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World

Mexico president threatens constitutional change if power bill struck down

  • Speaking at a regular news conference, the leftist president said he would pursue a change in the constitution if the legislation is ultimately struck down by Mexico's judiciary.
  • Some companies were eager to reach a deal with the government, Lopez Obrador said, without naming any. However, there would need to be "discounts," he said.
Published March 17, 2021

MEXICO CITY: Mexican President Andres Manuel Lopez Obrador said on Wednesday he would send an initiative to Congress to reform the constitution if a new law to increase state influence over the electricity market is deemed unconstitutional.

Last week, a judge temporarily suspended the government's electricity bill, which was passed by lawmakers earlier this month and aims to strengthen state power utility the Comision Federal de Electricidad at the expense of private operators.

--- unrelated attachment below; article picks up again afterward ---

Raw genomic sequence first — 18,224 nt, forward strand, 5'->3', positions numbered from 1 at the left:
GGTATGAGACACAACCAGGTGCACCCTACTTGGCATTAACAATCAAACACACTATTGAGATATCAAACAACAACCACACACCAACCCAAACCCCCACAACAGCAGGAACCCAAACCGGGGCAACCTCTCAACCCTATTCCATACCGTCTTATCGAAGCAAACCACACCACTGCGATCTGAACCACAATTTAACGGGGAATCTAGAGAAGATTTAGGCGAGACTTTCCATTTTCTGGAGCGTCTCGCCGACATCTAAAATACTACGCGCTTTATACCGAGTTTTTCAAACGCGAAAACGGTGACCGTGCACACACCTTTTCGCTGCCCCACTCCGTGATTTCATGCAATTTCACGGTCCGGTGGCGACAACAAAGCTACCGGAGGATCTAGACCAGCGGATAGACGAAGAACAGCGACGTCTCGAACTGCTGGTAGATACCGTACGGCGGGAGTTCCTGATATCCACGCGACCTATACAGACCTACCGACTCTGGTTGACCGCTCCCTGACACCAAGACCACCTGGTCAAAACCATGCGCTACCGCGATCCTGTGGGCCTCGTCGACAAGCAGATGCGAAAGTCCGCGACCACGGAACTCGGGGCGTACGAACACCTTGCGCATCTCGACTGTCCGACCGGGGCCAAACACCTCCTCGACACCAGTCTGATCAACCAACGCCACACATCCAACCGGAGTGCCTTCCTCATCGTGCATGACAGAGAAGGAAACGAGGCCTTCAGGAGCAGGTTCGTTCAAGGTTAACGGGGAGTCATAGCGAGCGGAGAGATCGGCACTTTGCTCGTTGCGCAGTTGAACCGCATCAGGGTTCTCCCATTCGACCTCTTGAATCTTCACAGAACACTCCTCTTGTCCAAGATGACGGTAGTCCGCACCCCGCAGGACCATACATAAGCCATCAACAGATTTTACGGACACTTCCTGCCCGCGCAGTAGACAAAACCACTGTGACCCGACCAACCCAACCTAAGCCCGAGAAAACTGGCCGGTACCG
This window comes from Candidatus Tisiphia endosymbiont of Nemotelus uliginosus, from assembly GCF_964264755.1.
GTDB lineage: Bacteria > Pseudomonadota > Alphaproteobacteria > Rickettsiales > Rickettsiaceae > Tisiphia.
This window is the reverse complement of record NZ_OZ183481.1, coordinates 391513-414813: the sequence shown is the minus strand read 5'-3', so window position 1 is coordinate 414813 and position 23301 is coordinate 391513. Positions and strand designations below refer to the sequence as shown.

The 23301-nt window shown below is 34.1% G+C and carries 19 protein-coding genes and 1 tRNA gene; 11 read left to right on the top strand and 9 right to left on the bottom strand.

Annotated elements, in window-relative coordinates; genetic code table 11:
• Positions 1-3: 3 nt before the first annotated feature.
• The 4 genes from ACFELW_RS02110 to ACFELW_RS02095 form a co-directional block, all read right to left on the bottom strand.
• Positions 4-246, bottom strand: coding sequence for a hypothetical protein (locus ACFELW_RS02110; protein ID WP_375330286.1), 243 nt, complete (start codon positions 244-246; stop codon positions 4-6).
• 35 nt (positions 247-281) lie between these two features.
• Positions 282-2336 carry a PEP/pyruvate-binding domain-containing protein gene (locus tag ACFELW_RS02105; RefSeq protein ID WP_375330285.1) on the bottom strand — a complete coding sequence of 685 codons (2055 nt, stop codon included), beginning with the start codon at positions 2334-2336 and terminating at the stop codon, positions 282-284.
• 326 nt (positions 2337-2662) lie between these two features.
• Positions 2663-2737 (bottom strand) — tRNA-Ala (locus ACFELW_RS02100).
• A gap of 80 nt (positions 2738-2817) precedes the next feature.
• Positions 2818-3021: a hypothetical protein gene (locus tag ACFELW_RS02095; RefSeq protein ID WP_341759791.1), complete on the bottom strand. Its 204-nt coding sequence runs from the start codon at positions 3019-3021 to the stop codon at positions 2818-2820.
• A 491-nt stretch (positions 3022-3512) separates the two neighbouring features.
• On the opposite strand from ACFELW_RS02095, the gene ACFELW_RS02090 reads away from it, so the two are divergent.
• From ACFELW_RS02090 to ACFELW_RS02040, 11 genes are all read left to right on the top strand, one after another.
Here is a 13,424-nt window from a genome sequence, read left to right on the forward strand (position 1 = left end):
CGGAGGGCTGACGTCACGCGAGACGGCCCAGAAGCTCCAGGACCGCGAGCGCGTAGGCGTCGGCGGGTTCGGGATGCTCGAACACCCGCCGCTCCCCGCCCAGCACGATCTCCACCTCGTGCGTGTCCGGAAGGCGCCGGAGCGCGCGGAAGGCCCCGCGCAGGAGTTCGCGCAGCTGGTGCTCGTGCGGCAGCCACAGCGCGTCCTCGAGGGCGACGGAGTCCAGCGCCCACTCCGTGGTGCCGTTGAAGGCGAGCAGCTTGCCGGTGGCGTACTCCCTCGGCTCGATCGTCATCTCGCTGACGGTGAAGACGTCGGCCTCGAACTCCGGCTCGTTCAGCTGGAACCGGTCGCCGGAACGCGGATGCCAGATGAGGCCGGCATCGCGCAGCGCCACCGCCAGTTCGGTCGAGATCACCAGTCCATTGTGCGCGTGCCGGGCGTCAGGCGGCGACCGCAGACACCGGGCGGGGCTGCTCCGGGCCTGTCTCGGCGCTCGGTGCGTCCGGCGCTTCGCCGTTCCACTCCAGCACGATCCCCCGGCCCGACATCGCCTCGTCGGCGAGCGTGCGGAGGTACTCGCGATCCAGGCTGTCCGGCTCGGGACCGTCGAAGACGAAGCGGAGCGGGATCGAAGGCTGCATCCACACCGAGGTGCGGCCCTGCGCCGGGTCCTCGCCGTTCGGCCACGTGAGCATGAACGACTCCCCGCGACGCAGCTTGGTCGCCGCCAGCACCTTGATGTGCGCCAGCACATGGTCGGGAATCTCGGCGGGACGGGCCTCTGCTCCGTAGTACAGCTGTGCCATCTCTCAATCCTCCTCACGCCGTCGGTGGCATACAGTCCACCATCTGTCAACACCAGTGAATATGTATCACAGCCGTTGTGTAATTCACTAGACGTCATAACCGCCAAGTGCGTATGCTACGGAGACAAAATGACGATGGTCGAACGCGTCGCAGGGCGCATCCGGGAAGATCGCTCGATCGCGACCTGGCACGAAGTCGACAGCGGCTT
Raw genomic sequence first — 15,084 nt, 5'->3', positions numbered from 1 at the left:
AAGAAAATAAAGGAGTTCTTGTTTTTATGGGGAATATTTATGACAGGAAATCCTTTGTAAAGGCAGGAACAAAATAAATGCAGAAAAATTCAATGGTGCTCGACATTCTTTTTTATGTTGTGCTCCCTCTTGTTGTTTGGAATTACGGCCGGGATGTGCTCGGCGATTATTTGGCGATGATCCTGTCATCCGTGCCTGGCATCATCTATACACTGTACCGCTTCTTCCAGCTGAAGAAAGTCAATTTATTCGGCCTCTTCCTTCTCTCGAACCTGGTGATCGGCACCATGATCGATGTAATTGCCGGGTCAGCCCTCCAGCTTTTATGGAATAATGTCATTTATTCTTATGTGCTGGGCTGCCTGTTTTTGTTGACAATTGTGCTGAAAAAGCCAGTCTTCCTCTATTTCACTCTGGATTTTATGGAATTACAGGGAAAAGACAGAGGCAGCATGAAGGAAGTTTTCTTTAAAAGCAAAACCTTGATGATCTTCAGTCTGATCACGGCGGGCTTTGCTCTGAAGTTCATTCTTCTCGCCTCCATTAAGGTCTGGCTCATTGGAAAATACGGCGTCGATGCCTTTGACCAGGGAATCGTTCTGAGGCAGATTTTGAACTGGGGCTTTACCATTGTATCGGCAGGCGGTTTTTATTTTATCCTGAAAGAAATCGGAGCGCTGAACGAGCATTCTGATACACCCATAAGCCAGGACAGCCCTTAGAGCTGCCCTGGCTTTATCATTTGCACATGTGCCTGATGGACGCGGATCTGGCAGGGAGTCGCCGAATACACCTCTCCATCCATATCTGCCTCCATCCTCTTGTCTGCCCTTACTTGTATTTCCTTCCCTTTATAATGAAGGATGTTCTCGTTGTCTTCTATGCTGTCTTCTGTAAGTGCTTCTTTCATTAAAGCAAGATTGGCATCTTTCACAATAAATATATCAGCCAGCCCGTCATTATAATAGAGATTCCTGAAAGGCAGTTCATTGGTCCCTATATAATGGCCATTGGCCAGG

Speaking at a regular news conference, the leftist president said he would pursue a change in the constitution if the legislation is ultimately struck down by Mexico's judiciary.

Lopez Obrador argues that the previous administration skewed the electricity market in favor of private operators with its own constitutional overhaul. Earlier this month, he said he is seeking to renegotiate the terms of existing contracts.

Some companies were eager to reach a deal with the government, Lopez Obrador said, without naming any. However, there would need to be "discounts," he said.

Trade experts say that a repeal of the last government's energy reform could breach Mexico's commitments to investors under a regional trade deal it initially sealed in 2018, the United States-Mexico-Canada Agreement (USMCA).

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